Its a little expensive but it will do what you want it to.
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I do know all of the specifics of the project that i should be able to answer any specific questions as you're trying to help me.

so the array is going to be placed in an high grade incubator(due to really high humidity water accumulates on the parts)  meant for cell cultures and things like that.  So it has to be able to transmit through a metal housing but past that only about 5 feet

Also, as i said before i need it to be able to rotate really slowly while being easily controlled.  These motors have to be very small (servo was the only thing i could find that was small enough but a dc motor that size would be fine.)  these motors will be rotating a rod with a ball bearing at the end in order to roll along a prefabricated rail and all 24 motors will be going along their own rail,i only need to to be able to maybe turn somewhere around 720 degrees in either direction since the rails are pretty short.  This is the reason why i need pretty precise control over the motors and also why i have to be able to control each one individually otherwise they  would shoot off the rails.  

Also, i was wondering how many motors i could hook up to an arduino, i saw one guy do 10 by using a breadboard somehow and i think minimizing the number of arduinos could help cut back on costs.

As you can see i don't really now a whole lot about servos and motors but i thought i would have to just wire some batteries in there to help run it.

That 32 servo controller also looks like it could be a great help if it turns out that i can use servos thanks.
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@HazardsMind That looks good! Much more so, as sniperguy455 now tells us that its for a high grade incubator!.

But now we know what it is we are trying to do.

So why 24 motors and not just one and a few cogs, shafts and gears!

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So it has to be able to transmit through a metal housing but past that only about 5 feet

No can do! A metal housing forms  a Faraday  cage through which wireless signals cannot pass. So the WiFi part need to stay outside the box!. But that should not be a problem.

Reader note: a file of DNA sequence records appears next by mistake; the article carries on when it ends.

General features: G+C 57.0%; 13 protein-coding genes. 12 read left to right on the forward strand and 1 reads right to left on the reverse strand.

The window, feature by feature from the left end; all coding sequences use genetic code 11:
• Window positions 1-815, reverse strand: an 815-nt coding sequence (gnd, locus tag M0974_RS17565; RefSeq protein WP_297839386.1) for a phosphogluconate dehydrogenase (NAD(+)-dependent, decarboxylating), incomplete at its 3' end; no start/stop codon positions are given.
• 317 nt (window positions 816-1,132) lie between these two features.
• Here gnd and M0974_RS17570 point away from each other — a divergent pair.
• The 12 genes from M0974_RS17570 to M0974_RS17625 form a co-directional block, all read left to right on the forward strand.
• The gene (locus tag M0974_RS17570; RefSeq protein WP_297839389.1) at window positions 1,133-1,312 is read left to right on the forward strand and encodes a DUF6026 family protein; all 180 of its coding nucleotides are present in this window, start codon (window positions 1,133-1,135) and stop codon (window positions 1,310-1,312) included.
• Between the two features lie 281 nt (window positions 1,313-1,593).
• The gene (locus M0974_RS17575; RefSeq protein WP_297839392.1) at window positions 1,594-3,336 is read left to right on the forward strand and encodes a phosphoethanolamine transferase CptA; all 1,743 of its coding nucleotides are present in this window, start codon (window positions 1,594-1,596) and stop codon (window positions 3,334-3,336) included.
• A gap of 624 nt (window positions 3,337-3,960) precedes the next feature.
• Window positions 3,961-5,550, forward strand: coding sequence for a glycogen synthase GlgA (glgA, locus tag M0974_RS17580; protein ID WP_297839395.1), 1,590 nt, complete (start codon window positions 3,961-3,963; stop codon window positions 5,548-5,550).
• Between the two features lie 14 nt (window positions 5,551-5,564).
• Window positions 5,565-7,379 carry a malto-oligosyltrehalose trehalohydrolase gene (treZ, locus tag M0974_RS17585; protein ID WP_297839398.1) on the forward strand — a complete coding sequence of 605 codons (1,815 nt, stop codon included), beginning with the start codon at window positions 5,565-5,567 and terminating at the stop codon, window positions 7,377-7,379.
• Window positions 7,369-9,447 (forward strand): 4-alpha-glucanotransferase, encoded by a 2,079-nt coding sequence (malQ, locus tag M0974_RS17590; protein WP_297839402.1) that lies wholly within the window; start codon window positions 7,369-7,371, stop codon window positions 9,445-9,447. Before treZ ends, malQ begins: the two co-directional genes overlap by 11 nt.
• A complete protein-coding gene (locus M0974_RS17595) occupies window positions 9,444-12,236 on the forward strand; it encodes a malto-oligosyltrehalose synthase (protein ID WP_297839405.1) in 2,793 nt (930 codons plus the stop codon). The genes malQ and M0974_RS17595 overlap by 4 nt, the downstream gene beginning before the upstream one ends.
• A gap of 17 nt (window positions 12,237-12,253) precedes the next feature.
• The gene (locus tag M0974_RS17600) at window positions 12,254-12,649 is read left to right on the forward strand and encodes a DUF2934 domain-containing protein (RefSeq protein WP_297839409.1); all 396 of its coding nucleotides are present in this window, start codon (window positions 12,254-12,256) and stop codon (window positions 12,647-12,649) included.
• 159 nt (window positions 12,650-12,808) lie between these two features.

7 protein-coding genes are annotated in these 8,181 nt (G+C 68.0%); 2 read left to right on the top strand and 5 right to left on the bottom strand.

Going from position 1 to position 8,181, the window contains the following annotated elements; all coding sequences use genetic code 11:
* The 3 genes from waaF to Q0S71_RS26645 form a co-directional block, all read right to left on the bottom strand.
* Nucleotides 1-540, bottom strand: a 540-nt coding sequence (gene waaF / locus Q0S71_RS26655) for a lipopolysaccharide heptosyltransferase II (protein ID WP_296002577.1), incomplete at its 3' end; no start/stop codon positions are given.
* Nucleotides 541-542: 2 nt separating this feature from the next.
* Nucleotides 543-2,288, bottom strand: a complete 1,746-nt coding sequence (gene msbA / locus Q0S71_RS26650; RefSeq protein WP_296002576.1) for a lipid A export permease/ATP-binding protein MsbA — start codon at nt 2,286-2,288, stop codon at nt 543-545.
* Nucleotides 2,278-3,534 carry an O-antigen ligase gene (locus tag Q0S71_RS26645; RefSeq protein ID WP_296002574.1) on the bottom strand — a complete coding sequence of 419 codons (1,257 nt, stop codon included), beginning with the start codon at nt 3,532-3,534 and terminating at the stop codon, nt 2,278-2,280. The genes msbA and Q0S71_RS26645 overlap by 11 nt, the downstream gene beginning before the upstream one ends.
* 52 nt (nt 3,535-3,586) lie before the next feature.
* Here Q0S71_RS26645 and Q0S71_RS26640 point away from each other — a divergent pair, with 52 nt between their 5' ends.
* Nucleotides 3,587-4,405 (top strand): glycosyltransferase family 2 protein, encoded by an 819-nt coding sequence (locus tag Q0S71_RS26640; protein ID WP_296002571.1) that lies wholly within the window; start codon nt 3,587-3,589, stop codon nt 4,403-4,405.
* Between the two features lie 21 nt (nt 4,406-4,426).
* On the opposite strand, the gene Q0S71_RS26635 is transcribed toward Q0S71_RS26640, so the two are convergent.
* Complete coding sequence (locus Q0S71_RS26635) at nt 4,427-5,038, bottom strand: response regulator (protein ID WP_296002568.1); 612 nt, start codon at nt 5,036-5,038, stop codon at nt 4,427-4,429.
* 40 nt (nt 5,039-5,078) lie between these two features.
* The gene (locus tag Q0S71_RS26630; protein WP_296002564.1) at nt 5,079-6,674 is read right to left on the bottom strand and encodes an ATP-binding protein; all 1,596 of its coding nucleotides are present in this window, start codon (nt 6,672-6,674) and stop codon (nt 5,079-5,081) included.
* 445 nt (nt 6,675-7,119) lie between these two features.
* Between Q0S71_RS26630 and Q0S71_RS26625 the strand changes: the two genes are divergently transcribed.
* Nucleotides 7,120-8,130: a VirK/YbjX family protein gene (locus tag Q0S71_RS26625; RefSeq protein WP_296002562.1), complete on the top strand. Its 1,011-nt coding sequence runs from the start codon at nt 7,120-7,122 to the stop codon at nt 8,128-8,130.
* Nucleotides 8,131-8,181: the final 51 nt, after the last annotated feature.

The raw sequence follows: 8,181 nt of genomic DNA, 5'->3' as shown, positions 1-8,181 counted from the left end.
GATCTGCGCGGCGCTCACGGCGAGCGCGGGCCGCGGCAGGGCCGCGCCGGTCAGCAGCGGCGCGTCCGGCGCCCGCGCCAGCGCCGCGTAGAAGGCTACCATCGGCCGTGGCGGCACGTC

Mark
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Do all of the servos need to run at the same time or could motion be limited to a few at once?  This matters a LOT in terms of selecting a power supply. 

Using standard hobby servos is going to save you LOTS of work with separate motor controllers, so if I were you I would try to find a suitable continuous or 720 degree hobby servo. 

Pololu sells three options near the middle of this page

http://www.pololu.com/catalog/category/23

ServoCity also has some decent options (One would think they should):

This is a 3.5 rotation positional servo.
http://www.servocity.com/html/hs-785hb_3_5_rotations.html

This is a factory modified continuous rotation servo.
http://www.servocity.com/html/hsr-1425cr__continuous_rotatio.html
Unfortunately its out of stock, but if you planned on buying a lot of them they might try to fix that.

If you find a good positional servo that you want to make continuous rotation it can be done, but its not trivial.  Servo city has some info on that here.
http://www.servocity.com/html/continuous_rotation_informatio.html

Lastly while you are at ServoCity take a look at their other hardware.  Their servo gears, hubs, and sprocket chain is quite useful stuff.
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jroorda, that seems to be exactly what i will need for the servos thanks I think SpringRC SM-S4303R Continuous Rotation Servo looks good.